Anna Politkovskaya: I am even not going to comment on this, because it's total nonsense. I think that the new Kadyrov is the one who gives a ride in his car to Moscow ladies who long for more brutality. That is the only difference.

What does that mean, to "cry about human rights?" There is no need to sit and cry about human rights. One simply needs to meet not only with Kadyrov, but also with those people who have suffered as a result of Kadyrov's actions, and not just in a hypothetical way but directly -- people whose relatives died, who were tortured, and who were forced to flee. The majority of these people are truly admirable; I know many of them personally.

Right now I have two photographs on my desk. I am conducting an investigation about torture today in Kadyrov's prisons, today and yesterday. These are people who were abducted by the Kadyrovtsi [members of Kadyrov's personal militia] for completely inexplicable reasons and who died. They died as part of a PR campaign.

I plan to say that these people who were abducted, whose photographs are on my desk, these people -- one of them is Russian, the other is Chechen -- were made to look as though they were fighters who battled against the Kadyrovtsi in the village of Aleroi. It's a well-known story, one that was all over our TV screens, on the radio, in the newspapers, when Kadyrov gave an interview before TV cameras from state and other channels with bodies in the background. But in fact these were people whom they had seized, had 'disappeared' for some time, and were then killed.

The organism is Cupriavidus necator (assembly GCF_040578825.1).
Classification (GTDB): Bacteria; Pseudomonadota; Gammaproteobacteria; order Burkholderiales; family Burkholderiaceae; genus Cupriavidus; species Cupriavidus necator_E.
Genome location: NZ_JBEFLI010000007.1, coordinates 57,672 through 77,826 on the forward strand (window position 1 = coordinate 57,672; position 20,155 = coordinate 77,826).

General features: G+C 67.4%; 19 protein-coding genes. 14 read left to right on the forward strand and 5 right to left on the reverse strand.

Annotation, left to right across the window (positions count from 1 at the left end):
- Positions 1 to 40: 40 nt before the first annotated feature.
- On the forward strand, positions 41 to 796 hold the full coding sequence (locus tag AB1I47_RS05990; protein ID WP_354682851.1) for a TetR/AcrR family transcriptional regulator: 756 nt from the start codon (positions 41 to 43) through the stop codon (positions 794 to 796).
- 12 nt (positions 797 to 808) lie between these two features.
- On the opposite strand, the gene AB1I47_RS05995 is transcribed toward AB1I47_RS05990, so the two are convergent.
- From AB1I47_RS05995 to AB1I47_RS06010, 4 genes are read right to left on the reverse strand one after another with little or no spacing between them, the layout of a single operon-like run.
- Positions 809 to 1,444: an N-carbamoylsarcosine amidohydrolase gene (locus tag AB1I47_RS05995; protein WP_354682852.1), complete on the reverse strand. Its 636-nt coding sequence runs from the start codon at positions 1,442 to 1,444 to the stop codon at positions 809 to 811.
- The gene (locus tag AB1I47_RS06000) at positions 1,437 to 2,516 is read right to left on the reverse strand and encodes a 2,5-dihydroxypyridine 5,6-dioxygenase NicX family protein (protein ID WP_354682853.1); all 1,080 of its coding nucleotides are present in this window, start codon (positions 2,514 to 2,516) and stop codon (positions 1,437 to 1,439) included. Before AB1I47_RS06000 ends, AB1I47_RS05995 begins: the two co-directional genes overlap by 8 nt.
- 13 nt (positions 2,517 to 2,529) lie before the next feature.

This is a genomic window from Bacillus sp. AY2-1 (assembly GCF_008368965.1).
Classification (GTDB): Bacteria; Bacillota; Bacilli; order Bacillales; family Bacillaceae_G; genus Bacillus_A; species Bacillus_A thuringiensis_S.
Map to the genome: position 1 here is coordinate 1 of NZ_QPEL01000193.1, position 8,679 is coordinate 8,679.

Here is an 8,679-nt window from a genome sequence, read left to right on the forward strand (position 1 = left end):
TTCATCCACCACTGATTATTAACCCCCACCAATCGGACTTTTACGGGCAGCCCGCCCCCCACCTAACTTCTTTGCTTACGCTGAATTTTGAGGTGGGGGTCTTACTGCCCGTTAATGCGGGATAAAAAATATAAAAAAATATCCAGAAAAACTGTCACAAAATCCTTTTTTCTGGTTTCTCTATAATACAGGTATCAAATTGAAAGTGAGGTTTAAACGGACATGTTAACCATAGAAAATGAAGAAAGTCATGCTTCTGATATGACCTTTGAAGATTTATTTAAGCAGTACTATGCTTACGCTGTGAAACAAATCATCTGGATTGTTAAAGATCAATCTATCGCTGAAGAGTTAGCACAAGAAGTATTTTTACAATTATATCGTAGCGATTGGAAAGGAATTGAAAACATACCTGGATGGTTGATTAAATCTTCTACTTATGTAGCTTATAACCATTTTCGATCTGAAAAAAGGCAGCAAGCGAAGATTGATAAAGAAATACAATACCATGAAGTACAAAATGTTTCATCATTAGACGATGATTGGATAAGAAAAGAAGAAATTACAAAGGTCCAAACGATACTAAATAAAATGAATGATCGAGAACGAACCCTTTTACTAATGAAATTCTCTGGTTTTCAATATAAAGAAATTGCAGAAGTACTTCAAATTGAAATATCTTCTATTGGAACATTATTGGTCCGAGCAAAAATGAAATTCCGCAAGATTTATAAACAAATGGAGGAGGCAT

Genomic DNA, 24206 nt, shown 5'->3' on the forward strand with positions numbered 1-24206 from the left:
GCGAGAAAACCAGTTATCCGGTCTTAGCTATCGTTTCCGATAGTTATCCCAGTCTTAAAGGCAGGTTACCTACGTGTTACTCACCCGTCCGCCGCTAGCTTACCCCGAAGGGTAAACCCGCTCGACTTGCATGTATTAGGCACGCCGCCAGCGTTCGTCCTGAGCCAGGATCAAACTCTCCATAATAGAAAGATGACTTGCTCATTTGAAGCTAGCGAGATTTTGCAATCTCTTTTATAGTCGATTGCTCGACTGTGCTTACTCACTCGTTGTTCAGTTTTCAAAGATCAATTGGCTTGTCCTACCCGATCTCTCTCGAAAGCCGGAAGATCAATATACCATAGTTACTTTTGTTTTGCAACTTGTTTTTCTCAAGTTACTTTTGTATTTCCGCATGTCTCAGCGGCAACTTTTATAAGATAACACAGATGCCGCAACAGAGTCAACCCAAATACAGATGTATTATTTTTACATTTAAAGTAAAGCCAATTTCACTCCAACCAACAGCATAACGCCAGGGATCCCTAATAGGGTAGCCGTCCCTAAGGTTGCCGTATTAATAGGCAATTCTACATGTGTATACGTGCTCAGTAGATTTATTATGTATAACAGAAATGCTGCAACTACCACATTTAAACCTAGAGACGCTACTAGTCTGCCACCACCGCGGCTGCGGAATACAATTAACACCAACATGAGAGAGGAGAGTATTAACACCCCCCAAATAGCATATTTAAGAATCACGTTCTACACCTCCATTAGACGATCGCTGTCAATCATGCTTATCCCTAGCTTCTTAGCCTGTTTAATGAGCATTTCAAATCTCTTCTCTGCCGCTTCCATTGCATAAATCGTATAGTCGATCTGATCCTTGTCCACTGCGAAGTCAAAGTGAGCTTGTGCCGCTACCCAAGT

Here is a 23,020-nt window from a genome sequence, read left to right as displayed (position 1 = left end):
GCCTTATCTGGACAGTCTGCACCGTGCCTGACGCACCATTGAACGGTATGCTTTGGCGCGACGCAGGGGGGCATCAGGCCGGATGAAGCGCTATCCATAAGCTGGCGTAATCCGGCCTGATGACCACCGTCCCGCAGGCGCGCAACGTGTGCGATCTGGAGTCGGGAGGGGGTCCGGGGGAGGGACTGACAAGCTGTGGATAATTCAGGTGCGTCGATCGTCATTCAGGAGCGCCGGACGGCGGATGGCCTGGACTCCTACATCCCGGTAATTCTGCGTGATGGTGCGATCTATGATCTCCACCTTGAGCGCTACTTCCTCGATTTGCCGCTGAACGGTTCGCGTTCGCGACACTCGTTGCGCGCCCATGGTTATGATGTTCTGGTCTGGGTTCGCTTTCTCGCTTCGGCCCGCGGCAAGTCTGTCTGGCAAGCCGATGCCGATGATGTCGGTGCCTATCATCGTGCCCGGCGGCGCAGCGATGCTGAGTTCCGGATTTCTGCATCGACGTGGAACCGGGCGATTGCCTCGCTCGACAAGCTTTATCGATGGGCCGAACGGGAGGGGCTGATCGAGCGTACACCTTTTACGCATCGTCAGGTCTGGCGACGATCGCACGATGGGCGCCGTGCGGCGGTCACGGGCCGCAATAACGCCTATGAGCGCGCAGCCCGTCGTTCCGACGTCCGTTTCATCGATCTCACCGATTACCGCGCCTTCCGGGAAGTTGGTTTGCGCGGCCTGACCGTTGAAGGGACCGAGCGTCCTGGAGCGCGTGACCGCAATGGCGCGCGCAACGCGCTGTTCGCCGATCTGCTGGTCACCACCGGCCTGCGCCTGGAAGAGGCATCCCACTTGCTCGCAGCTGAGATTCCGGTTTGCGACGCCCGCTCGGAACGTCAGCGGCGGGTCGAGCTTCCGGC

RFE/RL: Some say such incidents are just a small percentage, that these are individual cases that are the price paid for improvements in the region. What is your view?

Politkovskaya: I want to say here that there were more abductions in the first half of this year than in the first half of last year... And those are figures just of those people whose relatives reported abductions and whose bodies were never found. I'd like to call attention to the fact that we talk about "individual cases" only because these people aren't our loved ones -- it's not my son, my brother, my husband. The photographs that I'm telling you about, these were bodies that had been horribly tortured. You can't reduce this to a small percentage -- it's an enormous percentage.

Kadyrov is a Stalin of our times. This is true for the Chechen people. Many of our colleagues have gone out of their way to make us believe that this is a small percentage, that absolute evil can triumph today so that in some hypothetical future this evil can become good. This is absolutely not true.

As for the admiration felt for Kadyrov, you know, the situation is as it was under Stalin. If you [hear someone] speaking officially, publicly, openly, there is admiration. As soon as you [hear someone] speak secretly, softly, confidentially, you're told: 'We hate him intensely.' This split is absolute in people's souls. This is a very dangerous thing.

The Future Of Ramzan Kadyrov